I’ve been called an adrenaline junkie but I’m not sure that’s right, not in the sense it was meant. It’s not like I go base jumping every week or anything (although I’d love to give it a go) but I do enjoy the anticipation of getting ready to do something stupid. I love the nerves and and the excitment of something like sitting in the basket on a crane going up for a bungee jump but I get the same sort of buzz from driving past the last services for 40 miles when the petrol warning light is on, albeit on a smaller scale. Of course every now and then it does go wrong and I’ve found myself walking back towards those services through the undergrowth and fields alongside the motorway with a petrol can in one hand, some humble pie in the other and a wry grin. Don’t get me wrong, I love the adrenaline rush of doing a bungee jump or getting to the top of a tough climb  but I savour the build up as well, and you can get that build up from little things as well as big things. Even acting can be an adrenaline rush, going out on stage in front of a large group of people knowing that, despite all the time you’ve spent learning your lines and moves there is still the same possiblility that your mind will go blank and you’re stuck. Coming offstage without that happening is a buzz but sitting backstage waiting to go on is almost as good.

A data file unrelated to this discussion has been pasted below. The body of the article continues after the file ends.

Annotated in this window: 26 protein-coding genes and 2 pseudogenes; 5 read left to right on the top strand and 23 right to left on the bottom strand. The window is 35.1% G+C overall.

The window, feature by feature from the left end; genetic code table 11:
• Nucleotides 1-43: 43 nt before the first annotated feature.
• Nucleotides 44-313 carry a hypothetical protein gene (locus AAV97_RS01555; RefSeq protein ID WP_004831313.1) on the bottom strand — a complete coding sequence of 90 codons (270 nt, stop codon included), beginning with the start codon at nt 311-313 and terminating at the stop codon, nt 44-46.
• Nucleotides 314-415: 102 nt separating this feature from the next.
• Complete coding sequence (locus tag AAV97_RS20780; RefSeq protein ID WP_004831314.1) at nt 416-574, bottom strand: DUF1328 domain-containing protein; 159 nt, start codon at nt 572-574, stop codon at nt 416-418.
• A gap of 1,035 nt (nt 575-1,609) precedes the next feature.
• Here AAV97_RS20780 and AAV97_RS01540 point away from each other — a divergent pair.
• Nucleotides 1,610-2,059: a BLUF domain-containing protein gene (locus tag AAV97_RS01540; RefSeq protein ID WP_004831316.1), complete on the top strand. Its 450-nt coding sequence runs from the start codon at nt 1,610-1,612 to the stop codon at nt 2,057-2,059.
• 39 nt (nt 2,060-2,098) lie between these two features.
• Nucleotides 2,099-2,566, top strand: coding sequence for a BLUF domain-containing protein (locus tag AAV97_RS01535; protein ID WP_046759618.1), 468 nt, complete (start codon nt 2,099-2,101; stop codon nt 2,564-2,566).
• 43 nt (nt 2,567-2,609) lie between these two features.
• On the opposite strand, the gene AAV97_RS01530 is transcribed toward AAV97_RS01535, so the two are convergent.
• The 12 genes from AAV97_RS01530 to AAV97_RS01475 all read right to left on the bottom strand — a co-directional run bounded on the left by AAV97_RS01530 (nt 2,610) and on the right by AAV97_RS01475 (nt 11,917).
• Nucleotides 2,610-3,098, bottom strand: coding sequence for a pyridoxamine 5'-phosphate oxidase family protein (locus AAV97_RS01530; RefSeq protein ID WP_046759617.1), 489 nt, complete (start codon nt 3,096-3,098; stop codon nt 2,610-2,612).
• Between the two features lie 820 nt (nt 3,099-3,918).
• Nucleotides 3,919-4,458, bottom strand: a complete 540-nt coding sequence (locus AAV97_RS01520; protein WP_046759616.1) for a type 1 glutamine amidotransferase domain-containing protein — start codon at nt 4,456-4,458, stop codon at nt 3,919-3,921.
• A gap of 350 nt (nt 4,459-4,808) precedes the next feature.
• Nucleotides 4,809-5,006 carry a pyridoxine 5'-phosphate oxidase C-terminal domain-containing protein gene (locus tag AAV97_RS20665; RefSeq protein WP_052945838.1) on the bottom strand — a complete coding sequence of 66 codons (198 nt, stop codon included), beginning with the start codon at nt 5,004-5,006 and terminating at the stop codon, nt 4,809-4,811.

For the really dangerous things, the bungee jumping, sky-diving, bull running, climbing, etc I think a big part of it is the fact that I’m doing something that could kill me. Of course I take every precaution against that possibility, I’m not reckless and I certainly have no interest in relinquishing my breathing privileges just yet, but I think a big part of the rush of doing this stuff is a primal “I’M STILL ALIVE!!” feeling. It’s a caveman thing, poking the sabre tooth tiger with a stick and getting away with it so you can poke him again another day. There’s always the chance that the tiger will catch you, that a rock will come away under your hand, the parachute won’t open, but if all goes well and you survive  it’s a heady mix of endorphins and relief and it is addictive, as well as the feeling of invincibility that comes with it. The fact that you’ve got away with it once makes you think you can get away with it again, so you try again. And again. And again until it goes wrong or you get bored. The downside to getting bored is it means you go and find a bigger tiger to poke, it’s a bit of a vicious circle.

It’s the being bored part that makes me play stupid games with my petrol gauge and the other, less dangerous risks I take. I hate being bored. HATE it. I feel like I’m wasting time if I’m bored so when there’s no other entertainment to be had (such as on a long drive) I have to come up with this sort of thing to stop myself chewing on the steering wheel. I also have a lot of curiousity, “I wonder what would happen if…” is a common start to all this stuff for me. The small, harmless risks keep me from doing the really stupid stuff more often as well. If I may flog the petrol example to death, if I get home with only fumes in the tank I can spend a few days feeling smug and invincible and I’m less tempted to see if I can dash across the road before that bus gets to me. Think of them as adrenaline patches, a bit like nicotine patches but with a better kick.

Maybe I am a junkie after all.